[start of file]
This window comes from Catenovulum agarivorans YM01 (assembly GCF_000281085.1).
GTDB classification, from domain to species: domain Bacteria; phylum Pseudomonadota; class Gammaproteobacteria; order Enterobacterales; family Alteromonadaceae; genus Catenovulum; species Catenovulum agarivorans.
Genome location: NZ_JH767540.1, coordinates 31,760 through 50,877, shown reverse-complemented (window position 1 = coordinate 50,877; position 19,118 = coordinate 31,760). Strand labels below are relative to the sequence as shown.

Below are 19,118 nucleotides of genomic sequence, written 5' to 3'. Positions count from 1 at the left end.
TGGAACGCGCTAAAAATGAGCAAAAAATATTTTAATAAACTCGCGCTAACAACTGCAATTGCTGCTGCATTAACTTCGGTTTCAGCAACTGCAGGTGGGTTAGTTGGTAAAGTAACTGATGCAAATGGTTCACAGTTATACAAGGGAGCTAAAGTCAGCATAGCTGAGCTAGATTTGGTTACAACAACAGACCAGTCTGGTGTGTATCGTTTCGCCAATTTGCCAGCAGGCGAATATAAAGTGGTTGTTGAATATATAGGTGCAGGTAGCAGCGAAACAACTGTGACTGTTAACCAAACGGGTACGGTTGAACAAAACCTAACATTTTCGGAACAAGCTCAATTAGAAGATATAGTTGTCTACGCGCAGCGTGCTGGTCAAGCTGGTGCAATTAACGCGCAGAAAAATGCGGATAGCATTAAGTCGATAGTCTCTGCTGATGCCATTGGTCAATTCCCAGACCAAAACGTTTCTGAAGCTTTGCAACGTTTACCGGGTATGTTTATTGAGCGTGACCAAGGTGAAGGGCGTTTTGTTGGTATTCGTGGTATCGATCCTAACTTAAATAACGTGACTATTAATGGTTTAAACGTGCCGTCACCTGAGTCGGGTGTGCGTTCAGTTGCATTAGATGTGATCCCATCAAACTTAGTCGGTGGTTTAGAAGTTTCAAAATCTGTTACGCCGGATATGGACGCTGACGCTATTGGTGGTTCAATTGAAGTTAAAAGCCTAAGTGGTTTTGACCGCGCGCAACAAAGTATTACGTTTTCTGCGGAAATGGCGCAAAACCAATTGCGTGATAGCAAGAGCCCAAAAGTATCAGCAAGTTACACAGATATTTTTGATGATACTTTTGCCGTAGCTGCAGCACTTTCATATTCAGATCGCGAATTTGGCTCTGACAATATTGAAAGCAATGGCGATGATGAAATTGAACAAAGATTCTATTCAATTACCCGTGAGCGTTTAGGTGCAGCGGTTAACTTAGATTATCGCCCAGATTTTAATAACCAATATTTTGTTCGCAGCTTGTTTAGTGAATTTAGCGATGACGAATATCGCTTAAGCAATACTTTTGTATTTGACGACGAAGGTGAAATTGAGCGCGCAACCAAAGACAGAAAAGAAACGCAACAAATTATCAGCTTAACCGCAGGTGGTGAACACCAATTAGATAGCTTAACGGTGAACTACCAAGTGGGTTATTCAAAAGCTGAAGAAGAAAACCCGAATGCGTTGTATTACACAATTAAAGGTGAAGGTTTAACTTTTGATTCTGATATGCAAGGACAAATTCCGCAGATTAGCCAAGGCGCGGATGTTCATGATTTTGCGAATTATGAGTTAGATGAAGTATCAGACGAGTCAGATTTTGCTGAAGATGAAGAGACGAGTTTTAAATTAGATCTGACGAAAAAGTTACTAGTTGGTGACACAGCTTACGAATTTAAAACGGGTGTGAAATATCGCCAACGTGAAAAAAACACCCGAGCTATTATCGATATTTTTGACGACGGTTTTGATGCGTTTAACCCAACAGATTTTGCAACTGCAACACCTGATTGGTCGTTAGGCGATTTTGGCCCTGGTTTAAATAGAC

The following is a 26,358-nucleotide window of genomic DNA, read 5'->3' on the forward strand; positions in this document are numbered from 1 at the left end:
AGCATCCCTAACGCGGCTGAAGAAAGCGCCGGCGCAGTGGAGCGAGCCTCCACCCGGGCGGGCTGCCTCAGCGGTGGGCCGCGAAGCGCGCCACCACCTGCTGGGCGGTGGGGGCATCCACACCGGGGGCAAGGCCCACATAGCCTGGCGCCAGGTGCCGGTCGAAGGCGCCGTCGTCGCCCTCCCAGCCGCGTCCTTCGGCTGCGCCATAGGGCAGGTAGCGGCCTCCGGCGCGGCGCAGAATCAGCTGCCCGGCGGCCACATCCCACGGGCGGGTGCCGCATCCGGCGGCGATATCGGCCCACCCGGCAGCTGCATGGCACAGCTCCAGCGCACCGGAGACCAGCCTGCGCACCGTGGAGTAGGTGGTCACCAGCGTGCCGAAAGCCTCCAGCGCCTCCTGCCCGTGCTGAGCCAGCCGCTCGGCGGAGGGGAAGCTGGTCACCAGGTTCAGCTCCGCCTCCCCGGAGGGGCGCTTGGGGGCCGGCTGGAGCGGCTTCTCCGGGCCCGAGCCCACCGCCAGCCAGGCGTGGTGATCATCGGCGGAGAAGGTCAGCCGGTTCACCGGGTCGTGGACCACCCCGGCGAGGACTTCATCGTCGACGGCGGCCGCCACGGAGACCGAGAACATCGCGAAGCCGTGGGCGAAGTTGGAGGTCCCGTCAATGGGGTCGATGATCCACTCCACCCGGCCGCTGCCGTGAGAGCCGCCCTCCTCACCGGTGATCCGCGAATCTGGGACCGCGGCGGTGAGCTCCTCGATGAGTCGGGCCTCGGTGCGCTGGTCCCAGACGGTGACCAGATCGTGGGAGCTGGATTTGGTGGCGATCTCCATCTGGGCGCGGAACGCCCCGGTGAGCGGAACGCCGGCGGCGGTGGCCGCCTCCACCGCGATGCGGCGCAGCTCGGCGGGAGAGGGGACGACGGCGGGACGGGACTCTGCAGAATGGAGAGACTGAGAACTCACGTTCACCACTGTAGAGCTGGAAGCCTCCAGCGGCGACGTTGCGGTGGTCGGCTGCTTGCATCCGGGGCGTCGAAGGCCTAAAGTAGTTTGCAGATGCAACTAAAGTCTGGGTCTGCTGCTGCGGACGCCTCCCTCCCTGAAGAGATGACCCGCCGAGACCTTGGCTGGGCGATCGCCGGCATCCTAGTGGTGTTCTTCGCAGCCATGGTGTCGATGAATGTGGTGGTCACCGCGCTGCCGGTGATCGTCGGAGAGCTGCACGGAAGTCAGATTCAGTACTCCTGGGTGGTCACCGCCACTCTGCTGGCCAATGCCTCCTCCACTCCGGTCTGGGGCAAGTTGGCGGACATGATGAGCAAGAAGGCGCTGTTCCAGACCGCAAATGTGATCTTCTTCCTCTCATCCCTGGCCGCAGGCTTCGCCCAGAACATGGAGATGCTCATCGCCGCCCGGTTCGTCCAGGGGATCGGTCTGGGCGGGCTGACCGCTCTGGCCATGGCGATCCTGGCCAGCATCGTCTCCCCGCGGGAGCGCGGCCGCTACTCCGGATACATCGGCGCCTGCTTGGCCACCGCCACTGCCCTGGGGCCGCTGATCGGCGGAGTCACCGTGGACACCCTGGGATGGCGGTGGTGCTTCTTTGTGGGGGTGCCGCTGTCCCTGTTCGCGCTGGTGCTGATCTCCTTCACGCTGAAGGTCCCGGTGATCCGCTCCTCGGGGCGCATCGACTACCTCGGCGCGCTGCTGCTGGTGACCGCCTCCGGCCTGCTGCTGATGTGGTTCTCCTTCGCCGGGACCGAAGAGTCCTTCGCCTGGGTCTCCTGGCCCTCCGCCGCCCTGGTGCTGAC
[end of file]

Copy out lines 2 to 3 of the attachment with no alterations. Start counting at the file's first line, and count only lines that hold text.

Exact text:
GTDB classification, from domain to species: domain Bacteria; phylum Pseudomonadota; class Gammaproteobacteria; order Enterobacterales; family Alteromonadaceae; genus Catenovulum; species Catenovulum agarivorans.
Genome location: NZ_JH767540.1, coordinates 31,760 through 50,877, shown reverse-complemented (window position 1 = coordinate 50,877; position 19,118 = coordinate 31,760). Strand labels below are relative to the sequence as shown.